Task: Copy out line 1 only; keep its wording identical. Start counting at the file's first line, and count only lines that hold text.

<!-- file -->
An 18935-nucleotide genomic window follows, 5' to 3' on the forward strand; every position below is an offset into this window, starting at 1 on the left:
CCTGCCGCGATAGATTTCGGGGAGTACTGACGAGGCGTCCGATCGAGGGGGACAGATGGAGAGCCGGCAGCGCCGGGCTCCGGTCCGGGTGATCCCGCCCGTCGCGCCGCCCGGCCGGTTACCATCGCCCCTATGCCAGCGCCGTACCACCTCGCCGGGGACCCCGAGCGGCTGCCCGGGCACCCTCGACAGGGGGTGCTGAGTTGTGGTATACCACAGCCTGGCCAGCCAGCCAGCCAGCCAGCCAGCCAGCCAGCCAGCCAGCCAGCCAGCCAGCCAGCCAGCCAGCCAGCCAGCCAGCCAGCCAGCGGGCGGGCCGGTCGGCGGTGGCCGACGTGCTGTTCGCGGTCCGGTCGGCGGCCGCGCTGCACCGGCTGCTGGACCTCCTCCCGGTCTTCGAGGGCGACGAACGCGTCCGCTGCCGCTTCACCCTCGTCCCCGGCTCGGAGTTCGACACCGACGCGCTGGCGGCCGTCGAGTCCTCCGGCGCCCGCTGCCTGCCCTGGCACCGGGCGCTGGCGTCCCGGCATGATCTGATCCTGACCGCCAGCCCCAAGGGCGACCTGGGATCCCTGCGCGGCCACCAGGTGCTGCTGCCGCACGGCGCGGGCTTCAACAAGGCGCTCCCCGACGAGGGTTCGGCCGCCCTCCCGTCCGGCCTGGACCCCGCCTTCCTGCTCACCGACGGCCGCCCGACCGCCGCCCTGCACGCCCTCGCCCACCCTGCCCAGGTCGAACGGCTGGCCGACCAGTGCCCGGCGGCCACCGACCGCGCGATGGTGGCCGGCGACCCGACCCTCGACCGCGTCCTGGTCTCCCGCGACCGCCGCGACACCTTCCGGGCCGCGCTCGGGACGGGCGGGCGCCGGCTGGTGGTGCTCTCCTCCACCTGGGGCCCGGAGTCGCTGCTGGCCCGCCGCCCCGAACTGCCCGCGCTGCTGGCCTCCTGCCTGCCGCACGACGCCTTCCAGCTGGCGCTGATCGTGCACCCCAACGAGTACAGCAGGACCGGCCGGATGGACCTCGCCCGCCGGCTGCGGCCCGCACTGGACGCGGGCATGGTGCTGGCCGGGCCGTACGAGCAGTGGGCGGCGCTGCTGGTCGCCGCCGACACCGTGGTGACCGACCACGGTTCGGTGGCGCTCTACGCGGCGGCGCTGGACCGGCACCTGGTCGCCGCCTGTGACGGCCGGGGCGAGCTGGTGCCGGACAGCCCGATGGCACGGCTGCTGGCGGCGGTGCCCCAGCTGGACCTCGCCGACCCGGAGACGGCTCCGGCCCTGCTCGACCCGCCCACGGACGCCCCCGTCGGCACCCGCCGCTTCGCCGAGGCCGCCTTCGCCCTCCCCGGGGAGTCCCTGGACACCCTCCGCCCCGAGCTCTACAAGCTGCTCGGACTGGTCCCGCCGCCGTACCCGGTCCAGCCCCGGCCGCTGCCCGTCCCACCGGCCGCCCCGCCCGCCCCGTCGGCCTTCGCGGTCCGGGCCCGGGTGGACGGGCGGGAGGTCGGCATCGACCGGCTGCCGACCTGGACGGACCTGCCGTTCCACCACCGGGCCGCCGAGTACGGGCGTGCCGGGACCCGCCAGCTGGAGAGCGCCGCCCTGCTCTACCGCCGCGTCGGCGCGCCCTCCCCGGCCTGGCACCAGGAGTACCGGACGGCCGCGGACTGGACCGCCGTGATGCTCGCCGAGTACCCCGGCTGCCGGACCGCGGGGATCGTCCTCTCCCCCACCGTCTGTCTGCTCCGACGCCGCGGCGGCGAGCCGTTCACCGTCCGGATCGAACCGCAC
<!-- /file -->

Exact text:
An 18935-nucleotide genomic window follows, 5' to 3' on the forward strand; every position below is an offset into this window, starting at 1 on the left: